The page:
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NASA Concerned About SpaceX Safety Because Elon Musk Smoked Pot In Webshow

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SpaceX is in hot water after Elon Musk's pot-smoking stunt went viral earlier this year. The private spaceflight company will be investigated to see if its policies, including drug use, adheres to NASA requirements.   ( PowerfulJRE | YouTube )

NASA is launching a safety investigation of SpaceX because Elon Musk, the private spaceflight company's founder and CEO, smoked weed.

NASA Investigates SpaceX, Boeing

While the U.S. space agency did not specifically say that the stunt, which happened when the billionaire appeared on a podcast with Joe Rogan, was the reason behind the review. In fact, Boeing, which was also contracted by NASA to ferry astronauts to the International Space Station, will also be under investigation.

However, a spokesperson for the government told The Washington Post that the investigation hopes to make sure that both private spaceflight companies adhere to NASA's requirements for workplace safety, including having a drug-free environment. NASA Administrator Jim Bridenstine was also quoted saying "culture and leadership start at the top," which seems like a thinly-veiled shot at Musk.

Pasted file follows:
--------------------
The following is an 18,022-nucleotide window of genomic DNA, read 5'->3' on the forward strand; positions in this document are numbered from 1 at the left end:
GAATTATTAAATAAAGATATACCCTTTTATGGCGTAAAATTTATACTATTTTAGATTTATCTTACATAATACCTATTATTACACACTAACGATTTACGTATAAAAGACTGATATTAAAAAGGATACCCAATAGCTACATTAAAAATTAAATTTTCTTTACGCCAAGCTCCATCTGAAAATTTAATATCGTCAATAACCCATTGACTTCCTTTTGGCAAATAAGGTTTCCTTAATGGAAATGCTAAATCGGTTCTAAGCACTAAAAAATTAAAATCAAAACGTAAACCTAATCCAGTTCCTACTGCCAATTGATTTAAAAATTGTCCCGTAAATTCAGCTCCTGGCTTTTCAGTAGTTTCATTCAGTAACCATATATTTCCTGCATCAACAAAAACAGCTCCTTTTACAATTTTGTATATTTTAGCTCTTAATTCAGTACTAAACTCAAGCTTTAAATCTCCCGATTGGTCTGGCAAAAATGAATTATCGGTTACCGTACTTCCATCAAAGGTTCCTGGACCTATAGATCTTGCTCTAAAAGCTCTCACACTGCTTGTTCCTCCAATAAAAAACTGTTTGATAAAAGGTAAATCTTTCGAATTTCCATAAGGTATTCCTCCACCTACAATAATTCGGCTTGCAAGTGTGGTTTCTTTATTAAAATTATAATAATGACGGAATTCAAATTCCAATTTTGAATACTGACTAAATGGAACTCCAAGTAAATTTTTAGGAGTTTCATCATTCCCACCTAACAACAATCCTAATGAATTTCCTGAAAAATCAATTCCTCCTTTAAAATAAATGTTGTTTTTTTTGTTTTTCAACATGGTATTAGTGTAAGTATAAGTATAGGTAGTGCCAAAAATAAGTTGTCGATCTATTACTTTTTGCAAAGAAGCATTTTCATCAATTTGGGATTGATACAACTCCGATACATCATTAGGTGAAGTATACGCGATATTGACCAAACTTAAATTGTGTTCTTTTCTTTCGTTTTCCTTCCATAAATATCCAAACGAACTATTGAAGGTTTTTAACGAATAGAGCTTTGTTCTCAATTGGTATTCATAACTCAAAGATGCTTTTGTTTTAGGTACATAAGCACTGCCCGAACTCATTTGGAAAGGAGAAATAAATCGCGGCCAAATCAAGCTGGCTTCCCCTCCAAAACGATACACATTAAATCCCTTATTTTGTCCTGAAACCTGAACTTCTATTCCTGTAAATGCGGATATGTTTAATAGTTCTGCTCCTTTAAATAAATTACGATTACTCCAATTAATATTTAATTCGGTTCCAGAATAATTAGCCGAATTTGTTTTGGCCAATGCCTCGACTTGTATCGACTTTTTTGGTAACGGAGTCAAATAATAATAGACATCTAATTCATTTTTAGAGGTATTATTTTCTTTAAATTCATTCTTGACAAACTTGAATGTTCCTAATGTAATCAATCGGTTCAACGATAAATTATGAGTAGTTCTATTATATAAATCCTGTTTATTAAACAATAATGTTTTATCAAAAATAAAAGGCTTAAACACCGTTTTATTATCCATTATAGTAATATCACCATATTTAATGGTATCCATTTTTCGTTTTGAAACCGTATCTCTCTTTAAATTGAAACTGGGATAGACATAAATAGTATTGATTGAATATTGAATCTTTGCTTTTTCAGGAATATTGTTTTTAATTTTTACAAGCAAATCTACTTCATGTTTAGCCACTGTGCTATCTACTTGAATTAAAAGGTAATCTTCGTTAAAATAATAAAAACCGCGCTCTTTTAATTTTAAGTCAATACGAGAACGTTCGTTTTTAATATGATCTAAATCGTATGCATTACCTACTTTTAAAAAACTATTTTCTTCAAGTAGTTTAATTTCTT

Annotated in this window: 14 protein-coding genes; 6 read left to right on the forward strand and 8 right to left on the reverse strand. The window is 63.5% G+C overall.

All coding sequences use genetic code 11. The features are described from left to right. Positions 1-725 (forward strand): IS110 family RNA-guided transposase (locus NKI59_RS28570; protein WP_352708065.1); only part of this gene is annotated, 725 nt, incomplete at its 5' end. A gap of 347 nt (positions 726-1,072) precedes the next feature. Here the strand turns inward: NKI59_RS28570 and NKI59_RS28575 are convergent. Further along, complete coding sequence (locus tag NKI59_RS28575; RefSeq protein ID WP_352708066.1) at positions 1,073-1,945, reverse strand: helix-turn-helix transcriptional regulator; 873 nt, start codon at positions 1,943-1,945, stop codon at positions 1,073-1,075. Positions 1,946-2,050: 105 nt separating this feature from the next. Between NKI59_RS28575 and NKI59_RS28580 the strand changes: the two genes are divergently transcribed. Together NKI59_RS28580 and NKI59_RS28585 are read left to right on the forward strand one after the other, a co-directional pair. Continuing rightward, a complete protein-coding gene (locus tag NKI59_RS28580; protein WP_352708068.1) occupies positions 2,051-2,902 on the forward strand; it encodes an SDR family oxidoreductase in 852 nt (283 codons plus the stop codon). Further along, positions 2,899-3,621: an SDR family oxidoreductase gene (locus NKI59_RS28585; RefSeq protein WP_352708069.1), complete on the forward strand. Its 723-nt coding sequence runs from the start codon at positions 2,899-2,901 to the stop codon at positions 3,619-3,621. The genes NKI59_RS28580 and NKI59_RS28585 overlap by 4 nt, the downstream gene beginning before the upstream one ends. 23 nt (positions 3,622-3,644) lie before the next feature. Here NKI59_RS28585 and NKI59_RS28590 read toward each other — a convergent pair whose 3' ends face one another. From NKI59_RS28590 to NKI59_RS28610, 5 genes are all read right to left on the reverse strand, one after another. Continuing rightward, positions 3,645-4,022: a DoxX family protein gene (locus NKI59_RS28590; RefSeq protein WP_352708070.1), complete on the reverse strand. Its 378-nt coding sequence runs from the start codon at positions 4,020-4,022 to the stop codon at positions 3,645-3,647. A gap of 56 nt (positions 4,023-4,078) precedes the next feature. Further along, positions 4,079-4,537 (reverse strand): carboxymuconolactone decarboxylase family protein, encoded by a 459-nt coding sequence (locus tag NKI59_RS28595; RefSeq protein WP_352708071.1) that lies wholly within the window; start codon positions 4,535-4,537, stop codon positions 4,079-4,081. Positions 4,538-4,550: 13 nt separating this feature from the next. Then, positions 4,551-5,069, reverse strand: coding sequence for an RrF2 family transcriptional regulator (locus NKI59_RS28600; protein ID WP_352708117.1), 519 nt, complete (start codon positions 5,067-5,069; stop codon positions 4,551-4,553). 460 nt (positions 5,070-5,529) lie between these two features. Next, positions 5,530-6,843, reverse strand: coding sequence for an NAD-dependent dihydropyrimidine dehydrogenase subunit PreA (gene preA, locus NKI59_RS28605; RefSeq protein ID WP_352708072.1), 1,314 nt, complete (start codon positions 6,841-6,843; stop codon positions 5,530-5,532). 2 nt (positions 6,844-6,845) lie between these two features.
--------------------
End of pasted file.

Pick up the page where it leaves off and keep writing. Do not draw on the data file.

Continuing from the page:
The U.S. space agency promises a thorough and "invasive" investigation on employee work hours, leadership and management styles, the responsiveness of both companies to safety concerns, and of course, drug policies. The investigation is also expected to have hundreds of interviews from employees at every level. The investigation will begin sometime next year.

This is not the first time that Musk has landed in hot water for smoking pot on camera. Earlier this year, the U.S. Air Force said that they are looking into the situation although no formal investigation has been launched.

People with government security clearance are prohibited to use marijuana. It is unclear if Musk has a government security clearance from SpaceX's contract with NASA.

NASA-SpaceX Contract

NASA awarded SpaceX and Boeing the contract to fly astronauts to the ISS in 2014 as part of Commercial Crew Program. Since the end of the Space Shuttle program in 2011, the United States has been relying on the Russians' Soyuz to ferry people to and from space.

SpaceX received $2.6 billion from the program. Both companies are scheduled to make uncrewed and crewed test flights next year.

"We couldn't be more proud of all that we have already accomplished together with NASA, and we look forward to returning human spaceflight capabilities to the United States," said SpaceX to The Washington Post.

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